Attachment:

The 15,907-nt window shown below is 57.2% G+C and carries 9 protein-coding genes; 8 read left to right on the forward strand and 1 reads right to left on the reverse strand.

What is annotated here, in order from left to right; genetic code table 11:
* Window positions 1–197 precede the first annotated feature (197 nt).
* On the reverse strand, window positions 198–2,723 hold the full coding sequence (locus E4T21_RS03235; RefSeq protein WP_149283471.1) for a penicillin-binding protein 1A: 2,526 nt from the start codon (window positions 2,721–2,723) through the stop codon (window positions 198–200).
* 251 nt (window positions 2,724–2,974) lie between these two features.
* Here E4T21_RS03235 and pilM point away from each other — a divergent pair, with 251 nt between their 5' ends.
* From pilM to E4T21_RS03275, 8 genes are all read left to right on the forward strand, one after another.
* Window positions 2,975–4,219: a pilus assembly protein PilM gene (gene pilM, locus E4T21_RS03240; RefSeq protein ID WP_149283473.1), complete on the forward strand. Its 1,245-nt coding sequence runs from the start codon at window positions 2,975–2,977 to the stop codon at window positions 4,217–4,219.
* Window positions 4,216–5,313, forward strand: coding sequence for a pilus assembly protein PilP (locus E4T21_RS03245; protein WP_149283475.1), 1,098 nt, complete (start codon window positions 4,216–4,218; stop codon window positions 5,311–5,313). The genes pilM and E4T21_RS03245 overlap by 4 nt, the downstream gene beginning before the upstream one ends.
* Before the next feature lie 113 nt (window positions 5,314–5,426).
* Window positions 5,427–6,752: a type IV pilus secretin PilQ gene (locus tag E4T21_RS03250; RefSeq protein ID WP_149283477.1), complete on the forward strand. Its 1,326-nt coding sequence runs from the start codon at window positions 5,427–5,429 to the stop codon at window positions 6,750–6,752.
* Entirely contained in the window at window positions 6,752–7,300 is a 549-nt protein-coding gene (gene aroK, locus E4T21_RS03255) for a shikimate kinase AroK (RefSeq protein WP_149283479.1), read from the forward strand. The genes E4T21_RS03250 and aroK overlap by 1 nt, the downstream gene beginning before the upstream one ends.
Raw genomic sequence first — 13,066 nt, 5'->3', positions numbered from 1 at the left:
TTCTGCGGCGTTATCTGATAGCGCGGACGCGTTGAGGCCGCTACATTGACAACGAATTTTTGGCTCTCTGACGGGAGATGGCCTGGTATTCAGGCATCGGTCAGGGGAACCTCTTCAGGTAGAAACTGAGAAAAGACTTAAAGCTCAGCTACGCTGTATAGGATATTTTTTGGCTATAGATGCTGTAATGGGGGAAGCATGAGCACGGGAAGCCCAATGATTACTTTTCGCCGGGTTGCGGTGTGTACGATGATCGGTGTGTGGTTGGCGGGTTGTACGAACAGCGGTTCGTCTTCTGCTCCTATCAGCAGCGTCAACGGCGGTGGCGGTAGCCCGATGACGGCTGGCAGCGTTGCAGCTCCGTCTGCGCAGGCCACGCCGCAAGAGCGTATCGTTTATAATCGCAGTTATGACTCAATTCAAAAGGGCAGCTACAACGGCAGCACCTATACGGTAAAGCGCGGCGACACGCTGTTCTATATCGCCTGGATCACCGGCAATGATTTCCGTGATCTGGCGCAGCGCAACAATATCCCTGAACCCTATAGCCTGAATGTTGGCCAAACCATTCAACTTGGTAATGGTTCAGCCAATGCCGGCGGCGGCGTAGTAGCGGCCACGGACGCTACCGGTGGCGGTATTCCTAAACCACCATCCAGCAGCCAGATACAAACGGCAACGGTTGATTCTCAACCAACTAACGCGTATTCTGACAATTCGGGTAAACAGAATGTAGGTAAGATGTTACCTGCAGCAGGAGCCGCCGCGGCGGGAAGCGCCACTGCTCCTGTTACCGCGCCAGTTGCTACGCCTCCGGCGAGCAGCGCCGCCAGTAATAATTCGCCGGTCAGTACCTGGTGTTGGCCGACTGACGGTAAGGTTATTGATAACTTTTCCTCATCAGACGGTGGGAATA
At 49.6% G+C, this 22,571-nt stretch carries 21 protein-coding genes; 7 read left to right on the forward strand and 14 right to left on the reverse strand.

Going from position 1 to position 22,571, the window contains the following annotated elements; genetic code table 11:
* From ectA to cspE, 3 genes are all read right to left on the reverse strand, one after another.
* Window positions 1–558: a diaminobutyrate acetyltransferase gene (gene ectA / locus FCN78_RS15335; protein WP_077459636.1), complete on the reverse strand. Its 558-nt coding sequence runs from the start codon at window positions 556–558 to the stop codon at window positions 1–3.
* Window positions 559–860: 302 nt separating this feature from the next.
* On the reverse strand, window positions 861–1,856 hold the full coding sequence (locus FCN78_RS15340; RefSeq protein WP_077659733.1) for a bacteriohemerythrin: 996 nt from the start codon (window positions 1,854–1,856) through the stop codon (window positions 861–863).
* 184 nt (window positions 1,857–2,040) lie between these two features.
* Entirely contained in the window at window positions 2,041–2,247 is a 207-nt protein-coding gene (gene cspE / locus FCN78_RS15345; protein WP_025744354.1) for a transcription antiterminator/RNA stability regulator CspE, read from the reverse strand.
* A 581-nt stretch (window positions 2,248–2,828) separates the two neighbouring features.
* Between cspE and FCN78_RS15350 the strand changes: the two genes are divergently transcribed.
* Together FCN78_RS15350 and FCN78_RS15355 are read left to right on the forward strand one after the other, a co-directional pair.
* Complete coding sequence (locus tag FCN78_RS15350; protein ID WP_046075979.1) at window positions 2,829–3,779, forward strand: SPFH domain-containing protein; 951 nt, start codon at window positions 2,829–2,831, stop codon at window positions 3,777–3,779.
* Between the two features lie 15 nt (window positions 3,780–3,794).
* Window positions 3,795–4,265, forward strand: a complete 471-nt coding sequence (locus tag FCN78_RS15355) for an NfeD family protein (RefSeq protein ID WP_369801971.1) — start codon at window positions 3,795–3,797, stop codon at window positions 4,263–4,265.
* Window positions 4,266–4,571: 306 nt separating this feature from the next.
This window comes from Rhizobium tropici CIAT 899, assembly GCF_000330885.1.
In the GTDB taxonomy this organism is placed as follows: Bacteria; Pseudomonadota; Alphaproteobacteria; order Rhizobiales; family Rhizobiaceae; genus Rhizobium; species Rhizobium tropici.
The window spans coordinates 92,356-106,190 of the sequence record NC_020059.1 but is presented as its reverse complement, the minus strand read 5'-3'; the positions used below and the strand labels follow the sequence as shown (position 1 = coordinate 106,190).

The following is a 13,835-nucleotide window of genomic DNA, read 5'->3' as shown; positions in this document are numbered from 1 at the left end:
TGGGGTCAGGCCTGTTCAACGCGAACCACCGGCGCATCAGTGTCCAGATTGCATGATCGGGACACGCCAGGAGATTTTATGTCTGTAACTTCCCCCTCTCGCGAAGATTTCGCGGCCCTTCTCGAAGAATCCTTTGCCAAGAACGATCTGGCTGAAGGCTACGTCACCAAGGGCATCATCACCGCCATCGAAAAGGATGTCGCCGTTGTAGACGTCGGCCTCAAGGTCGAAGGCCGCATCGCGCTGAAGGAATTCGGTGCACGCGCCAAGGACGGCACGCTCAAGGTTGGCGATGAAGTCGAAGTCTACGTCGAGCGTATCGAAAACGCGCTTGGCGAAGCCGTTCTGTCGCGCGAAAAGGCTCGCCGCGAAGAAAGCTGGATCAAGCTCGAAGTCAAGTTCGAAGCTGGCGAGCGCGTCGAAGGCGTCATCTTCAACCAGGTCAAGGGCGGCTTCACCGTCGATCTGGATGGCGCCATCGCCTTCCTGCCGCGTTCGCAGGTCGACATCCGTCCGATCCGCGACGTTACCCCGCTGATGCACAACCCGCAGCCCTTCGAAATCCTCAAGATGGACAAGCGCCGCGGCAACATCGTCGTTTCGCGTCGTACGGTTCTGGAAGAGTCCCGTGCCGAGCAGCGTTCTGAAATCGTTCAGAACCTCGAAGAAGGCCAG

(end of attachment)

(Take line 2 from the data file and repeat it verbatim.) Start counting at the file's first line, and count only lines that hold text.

What is annotated here, in order from left to right; genetic code table 11: